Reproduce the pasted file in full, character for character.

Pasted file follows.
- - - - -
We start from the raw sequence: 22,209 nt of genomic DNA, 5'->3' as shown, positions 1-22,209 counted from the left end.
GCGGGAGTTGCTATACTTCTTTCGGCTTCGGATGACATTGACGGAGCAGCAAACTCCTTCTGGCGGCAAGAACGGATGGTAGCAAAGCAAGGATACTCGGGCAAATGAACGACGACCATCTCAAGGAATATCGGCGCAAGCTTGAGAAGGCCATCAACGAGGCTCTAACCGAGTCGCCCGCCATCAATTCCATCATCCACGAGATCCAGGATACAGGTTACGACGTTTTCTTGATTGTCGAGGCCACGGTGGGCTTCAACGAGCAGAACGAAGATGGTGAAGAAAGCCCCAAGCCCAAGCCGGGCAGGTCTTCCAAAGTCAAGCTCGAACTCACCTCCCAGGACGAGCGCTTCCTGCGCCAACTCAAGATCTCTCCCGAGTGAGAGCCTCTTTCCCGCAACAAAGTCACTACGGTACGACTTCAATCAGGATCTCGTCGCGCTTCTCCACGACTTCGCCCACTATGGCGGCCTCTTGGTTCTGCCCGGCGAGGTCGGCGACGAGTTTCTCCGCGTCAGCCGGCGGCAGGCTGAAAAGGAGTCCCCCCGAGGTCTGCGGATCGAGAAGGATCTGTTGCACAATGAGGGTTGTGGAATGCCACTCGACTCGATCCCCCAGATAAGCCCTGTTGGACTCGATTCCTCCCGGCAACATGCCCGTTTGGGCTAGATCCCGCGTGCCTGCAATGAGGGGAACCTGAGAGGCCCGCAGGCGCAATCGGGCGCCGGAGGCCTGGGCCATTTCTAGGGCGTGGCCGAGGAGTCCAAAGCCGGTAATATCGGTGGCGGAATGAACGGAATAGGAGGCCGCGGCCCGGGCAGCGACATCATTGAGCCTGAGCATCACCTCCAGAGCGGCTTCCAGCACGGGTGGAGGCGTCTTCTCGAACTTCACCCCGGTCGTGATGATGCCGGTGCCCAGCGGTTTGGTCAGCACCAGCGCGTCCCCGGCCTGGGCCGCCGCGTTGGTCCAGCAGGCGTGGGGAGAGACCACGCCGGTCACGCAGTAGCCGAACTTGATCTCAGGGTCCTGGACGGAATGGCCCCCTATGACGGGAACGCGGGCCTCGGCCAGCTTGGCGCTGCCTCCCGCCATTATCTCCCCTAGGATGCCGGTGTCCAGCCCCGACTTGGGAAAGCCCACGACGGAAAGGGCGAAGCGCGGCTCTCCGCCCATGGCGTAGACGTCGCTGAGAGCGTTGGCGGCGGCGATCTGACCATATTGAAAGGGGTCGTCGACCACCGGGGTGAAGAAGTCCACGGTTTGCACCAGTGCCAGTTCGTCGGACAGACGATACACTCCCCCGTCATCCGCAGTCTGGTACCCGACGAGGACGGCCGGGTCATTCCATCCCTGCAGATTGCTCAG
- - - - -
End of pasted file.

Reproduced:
We start from the raw sequence: 22,209 nt of genomic DNA, 5'->3' as shown, positions 1-22,209 counted from the left end.
GCGGGAGTTGCTATACTTCTTTCGGCTTCGGATGACATTGACGGAGCAGCAAACTCCTTCTGGCGGCAAGAACGGATGGTAGCAAAGCAAGGATACTCGGGCAAATGAACGACGACCATCTCAAGGAATATCGGCGCAAGCTTGAGAAGGCCATCAACGAGGCTCTAACCGAGTCGCCCGCCATCAATTCCATCATCCACGAGATCCAGGATACAGGTTACGACGTTTTCTTGATTGTCGAGGCCACGGTGGGCTTCAACGAGCAGAACGAAGATGGTGAAGAAAGCCCCAAGCCCAAGCCGGGCAGGTCTTCCAAAGTCAAGCTCGAACTCACCTCCCAGGACGAGCGCTTCCTGCGCCAACTCAAGATCTCTCCCGAGTGAGAGCCTCTTTCCCGCAACAAAGTCACTACGGTACGACTTCAATCAGGATCTCGTCGCGCTTCTCCACGACTTCGCCCACTATGGCGGCCTCTTGGTTCTGCCCGGCGAGGTCGGCGACGAGTTTCTCCGCGTCAGCCGGCGGCAGGCTGAAAAGGAGTCCCCCCGAGGTCTGCGGATCGAGAAGGATCTGTTGCACAATGAGGGTTGTGGAATGCCACTCGACTCGATCCCCCAGATAAGCCCTGTTGGACTCGATTCCTCCCGGCAACATGCCCGTTTGGGCTAGATCCCGCGTGCCTGCAATGAGGGGAACCTGAGAGGCCCGCAGGCGCAATCGGGCGCCGGAGGCCTGGGCCATTTCTAGGGCGTGGCCGAGGAGTCCAAAGCCGGTAATATCGGTGGCGGAATGAACGGAATAGGAGGCCGCGGCCCGGGCAGCGACATCATTGAGCCTGAGCATCACCTCCAGAGCGGCTTCCAGCACGGGTGGAGGCGTCTTCTCGAACTTCACCCCGGTCGTGATGATGCCGGTGCCCAGCGGTTTGGTCAGCACCAGCGCGTCCCCGGCCTGGGCCGCCGCGTTGGTCCAGCAGGCGTGGGGAGAGACCACGCCGGTCACGCAGTAGCCGAACTTGATCTCAGGGTCCTGGACGGAATGGCCCCCTATGACGGGAACGCGGGCCTCGGCCAGCTTGGCGCTGCCTCCCGCCATTATCTCCCCTAGGATGCCGGTGTCCAGCCCCGACTTGGGAAAGCCCACGACGGAAAGGGCGAAGCGCGGCTCTCCGCCCATGGCGTAGACGTCGCTGAGAGCGTTGGCGGCGGCGATCTGACCATATTGAAAGGGGTCGTCGACCACCGGGGTGAAGAAGTCCACGGTTTGCACCAGTGCCAGTTCGTCGGACAGACGATACACTCCCCCGTCATCCGCAGTCTGGTACCCGACGAGGACGGCCGGGTCATTCCATCCCTGCAGATTGCTCAG